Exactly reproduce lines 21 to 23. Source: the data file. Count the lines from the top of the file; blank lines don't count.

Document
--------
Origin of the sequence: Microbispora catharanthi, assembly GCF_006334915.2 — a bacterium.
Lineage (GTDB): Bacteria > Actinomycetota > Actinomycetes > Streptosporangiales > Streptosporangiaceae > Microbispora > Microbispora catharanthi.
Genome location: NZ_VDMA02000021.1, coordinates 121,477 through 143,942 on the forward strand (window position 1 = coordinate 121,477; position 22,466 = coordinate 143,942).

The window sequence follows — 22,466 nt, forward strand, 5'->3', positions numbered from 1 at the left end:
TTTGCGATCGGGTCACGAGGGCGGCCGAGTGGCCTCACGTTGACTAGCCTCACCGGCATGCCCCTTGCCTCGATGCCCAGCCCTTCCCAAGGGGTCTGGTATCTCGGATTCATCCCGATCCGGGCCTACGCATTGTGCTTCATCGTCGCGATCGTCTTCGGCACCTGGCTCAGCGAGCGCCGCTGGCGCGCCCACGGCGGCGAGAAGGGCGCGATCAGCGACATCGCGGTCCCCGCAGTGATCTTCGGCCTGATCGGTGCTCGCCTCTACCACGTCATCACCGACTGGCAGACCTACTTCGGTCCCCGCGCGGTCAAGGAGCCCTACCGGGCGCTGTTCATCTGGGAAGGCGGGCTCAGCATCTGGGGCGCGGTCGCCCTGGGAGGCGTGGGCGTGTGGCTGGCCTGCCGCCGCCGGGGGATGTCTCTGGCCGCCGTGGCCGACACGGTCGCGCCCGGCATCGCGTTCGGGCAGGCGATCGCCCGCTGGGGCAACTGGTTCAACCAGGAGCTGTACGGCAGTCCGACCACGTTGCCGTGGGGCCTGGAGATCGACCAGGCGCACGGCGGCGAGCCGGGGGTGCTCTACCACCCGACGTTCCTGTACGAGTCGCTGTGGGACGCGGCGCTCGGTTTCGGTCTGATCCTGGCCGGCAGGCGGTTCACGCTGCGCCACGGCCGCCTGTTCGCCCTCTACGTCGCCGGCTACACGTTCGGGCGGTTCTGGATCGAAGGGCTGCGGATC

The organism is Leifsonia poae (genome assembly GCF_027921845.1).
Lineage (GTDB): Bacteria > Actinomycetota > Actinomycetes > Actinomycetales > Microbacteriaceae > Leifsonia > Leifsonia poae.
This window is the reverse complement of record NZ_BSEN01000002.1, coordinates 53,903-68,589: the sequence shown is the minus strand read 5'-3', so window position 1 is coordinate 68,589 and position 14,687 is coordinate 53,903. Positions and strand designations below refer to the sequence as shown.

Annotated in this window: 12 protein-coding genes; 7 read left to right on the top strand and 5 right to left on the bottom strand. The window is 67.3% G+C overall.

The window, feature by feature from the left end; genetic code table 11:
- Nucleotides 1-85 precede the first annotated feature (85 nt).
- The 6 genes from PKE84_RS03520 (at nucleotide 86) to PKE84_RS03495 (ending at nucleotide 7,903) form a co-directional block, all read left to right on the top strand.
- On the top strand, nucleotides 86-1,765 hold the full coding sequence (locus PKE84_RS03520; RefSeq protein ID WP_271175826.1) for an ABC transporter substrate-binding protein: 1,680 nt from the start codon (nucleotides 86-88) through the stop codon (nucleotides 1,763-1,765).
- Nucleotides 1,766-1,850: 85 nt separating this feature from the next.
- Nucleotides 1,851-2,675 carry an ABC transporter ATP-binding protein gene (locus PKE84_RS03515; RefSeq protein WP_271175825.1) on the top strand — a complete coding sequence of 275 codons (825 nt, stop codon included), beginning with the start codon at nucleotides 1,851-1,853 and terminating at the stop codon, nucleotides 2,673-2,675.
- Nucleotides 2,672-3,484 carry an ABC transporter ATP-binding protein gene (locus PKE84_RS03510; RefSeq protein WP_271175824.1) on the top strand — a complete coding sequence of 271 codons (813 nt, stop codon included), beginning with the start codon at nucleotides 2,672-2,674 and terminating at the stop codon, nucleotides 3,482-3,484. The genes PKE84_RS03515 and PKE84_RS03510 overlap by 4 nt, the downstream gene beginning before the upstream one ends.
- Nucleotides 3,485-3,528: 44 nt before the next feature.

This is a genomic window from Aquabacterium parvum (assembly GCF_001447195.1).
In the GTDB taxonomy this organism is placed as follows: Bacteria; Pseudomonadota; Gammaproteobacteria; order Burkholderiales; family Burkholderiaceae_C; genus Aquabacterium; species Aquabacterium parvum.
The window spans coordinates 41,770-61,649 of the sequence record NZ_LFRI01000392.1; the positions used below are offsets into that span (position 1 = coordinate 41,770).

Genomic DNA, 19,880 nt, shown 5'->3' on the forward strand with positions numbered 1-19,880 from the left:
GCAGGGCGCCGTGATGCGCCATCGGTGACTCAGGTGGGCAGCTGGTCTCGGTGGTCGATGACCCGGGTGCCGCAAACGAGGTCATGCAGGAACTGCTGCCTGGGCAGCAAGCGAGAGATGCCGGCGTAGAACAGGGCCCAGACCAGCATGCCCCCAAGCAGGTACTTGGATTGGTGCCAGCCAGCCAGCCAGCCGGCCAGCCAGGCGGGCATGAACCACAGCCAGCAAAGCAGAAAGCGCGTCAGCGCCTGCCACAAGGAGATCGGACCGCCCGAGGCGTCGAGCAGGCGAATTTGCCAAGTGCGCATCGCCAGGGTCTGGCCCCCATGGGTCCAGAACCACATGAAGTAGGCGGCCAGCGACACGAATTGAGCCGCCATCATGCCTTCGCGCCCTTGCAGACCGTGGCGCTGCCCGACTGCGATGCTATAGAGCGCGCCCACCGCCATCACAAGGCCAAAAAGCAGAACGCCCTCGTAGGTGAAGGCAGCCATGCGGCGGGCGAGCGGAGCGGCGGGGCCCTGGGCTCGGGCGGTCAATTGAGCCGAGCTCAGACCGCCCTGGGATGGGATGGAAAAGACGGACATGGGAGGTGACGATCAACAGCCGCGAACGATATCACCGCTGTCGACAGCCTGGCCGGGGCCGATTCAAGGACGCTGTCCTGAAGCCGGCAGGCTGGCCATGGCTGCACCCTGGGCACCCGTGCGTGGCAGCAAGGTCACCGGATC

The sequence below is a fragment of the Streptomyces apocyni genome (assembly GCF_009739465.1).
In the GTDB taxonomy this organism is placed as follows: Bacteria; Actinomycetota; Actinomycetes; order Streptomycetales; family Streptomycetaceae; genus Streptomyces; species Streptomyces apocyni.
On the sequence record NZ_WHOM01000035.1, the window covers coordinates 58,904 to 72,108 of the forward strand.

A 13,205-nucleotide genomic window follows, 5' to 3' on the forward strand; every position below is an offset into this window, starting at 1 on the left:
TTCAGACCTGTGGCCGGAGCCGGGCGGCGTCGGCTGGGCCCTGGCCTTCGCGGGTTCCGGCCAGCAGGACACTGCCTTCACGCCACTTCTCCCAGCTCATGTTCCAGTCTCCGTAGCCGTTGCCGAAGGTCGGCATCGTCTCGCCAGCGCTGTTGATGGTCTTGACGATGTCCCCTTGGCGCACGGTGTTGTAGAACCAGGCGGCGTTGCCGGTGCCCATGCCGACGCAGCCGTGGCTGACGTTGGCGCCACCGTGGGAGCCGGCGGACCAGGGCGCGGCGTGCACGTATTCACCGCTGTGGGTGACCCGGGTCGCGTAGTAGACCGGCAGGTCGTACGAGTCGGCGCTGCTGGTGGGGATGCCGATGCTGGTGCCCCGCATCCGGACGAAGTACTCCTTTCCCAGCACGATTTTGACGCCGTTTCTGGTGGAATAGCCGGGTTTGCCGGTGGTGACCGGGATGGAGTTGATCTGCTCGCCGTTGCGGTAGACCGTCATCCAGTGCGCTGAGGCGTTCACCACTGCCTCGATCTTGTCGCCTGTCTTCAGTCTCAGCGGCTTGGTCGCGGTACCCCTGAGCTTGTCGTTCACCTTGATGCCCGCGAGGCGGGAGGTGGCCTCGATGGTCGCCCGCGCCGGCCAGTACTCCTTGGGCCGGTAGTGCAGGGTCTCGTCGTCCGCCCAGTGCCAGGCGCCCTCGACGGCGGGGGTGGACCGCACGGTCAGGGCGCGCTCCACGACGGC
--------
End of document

Genomic DNA, 19,880 nt, shown 5'->3' on the forward strand with positions numbered 1-19,880 from the left:
GCAGGGCGCCGTGATGCGCCATCGGTGACTCAGGTGGGCAGCTGGTCTCGGTGGTCGATGACCCGGGTGCCGCAAACGAGGTCATGCAGGAACTGCTGCCTGGGCAGCAAGCGAGAGATGCCGGCGTAGAACAGGGCCCAGACCAGCATGCCCCCAAGCAGGTACTTGGATTGGTGCCAGCCAGCCAGCCAGCCGGCCAGCCAGGCGGGCATGAACCACAGCCAGCAAAGCAGAAAGCGCGTCAGCGCCTGCCACAAGGAGATCGGACCGCCCGAGGCGTCGAGCAGGCGAATTTGCCAAGTGCGCATCGCCAGGGTCTGGCCCCCATGGGTCCAGAACCACATGAAGTAGGCGGCCAGCGACACGAATTGAGCCGCCATCATGCCTTCGCGCCCTTGCAGACCGTGGCGCTGCCCGACTGCGATGCTATAGAGCGCGCCCACCGCCATCACAAGGCCAAAAAGCAGAACGCCCTCGTAGGTGAAGGCAGCCATGCGGCGGGCGAGCGGAGCGGCGGGGCCCTGGGCTCGGGCGGTCAATTGAGCCGAGCTCAGACCGCCCTGGGATGGGATGGAAAAGACGGACATGGGAGGTGACGATCAACAGCCGCGAACGATATCACCGCTGTCGACAGCCTGGCCGGGGCCGATTCAAGGACGCTGTCCTGAAGCCGGCAGGCTGGCCATGGCTGCACCCTGGGCACCCGTGCGTGGCAGCAAGGTCACCGGATC

The sequence below is a fragment of the Streptomyces apocyni genome (assembly GCF_009739465.1).